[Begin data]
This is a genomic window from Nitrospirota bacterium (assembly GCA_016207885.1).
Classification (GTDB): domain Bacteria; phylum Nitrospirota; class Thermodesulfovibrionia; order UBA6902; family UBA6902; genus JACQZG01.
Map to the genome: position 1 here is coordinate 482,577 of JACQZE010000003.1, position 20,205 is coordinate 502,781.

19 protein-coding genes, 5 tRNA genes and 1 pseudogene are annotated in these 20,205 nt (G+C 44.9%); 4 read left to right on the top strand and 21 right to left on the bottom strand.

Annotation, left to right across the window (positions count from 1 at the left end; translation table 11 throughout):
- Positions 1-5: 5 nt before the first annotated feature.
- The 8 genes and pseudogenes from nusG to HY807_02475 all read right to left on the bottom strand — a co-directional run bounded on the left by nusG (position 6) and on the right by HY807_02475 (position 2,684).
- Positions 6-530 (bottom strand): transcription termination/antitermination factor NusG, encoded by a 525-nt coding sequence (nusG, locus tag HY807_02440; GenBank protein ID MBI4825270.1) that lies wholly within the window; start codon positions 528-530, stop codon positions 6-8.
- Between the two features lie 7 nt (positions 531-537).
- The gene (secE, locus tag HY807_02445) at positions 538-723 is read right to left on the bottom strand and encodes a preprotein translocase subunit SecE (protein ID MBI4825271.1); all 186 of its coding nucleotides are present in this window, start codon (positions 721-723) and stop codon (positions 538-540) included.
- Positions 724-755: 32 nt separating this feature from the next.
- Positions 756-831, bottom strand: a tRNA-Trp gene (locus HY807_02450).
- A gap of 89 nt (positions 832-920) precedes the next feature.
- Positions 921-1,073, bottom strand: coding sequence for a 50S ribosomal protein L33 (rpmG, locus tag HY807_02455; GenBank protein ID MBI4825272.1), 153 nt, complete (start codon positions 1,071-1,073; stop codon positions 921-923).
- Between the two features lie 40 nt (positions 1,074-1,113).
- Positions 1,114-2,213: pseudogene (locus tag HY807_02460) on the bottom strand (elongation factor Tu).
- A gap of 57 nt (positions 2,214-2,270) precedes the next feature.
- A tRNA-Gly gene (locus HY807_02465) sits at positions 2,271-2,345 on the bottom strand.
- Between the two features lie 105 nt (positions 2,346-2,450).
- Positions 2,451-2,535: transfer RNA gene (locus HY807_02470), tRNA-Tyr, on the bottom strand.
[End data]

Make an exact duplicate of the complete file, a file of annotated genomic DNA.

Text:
This is a genomic window from Nitrospirota bacterium (assembly GCA_016207885.1).
Classification (GTDB): domain Bacteria; phylum Nitrospirota; class Thermodesulfovibrionia; order UBA6902; family UBA6902; genus JACQZG01.
Map to the genome: position 1 here is coordinate 482,577 of JACQZE010000003.1, position 20,205 is coordinate 502,781.

19 protein-coding genes, 5 tRNA genes and 1 pseudogene are annotated in these 20,205 nt (G+C 44.9%); 4 read left to right on the top strand and 21 right to left on the bottom strand.

Annotation, left to right across the window (positions count from 1 at the left end; translation table 11 throughout):
- Positions 1-5: 5 nt before the first annotated feature.
- The 8 genes and pseudogenes from nusG to HY807_02475 all read right to left on the bottom strand — a co-directional run bounded on the left by nusG (position 6) and on the right by HY807_02475 (position 2,684).
- Positions 6-530 (bottom strand): transcription termination/antitermination factor NusG, encoded by a 525-nt coding sequence (nusG, locus tag HY807_02440; GenBank protein ID MBI4825270.1) that lies wholly within the window; start codon positions 528-530, stop codon positions 6-8.
- Between the two features lie 7 nt (positions 531-537).
- The gene (secE, locus tag HY807_02445) at positions 538-723 is read right to left on the bottom strand and encodes a preprotein translocase subunit SecE (protein ID MBI4825271.1); all 186 of its coding nucleotides are present in this window, start codon (positions 721-723) and stop codon (positions 538-540) included.
- Positions 724-755: 32 nt separating this feature from the next.
- Positions 756-831, bottom strand: a tRNA-Trp gene (locus HY807_02450).
- A gap of 89 nt (positions 832-920) precedes the next feature.
- Positions 921-1,073, bottom strand: coding sequence for a 50S ribosomal protein L33 (rpmG, locus tag HY807_02455; GenBank protein ID MBI4825272.1), 153 nt, complete (start codon positions 1,071-1,073; stop codon positions 921-923).
- Between the two features lie 40 nt (positions 1,074-1,113).
- Positions 1,114-2,213: pseudogene (locus tag HY807_02460) on the bottom strand (elongation factor Tu).
- A gap of 57 nt (positions 2,214-2,270) precedes the next feature.
- A tRNA-Gly gene (locus HY807_02465) sits at positions 2,271-2,345 on the bottom strand.
- Between the two features lie 105 nt (positions 2,346-2,450).
- Positions 2,451-2,535: transfer RNA gene (locus HY807_02470), tRNA-Tyr, on the bottom strand.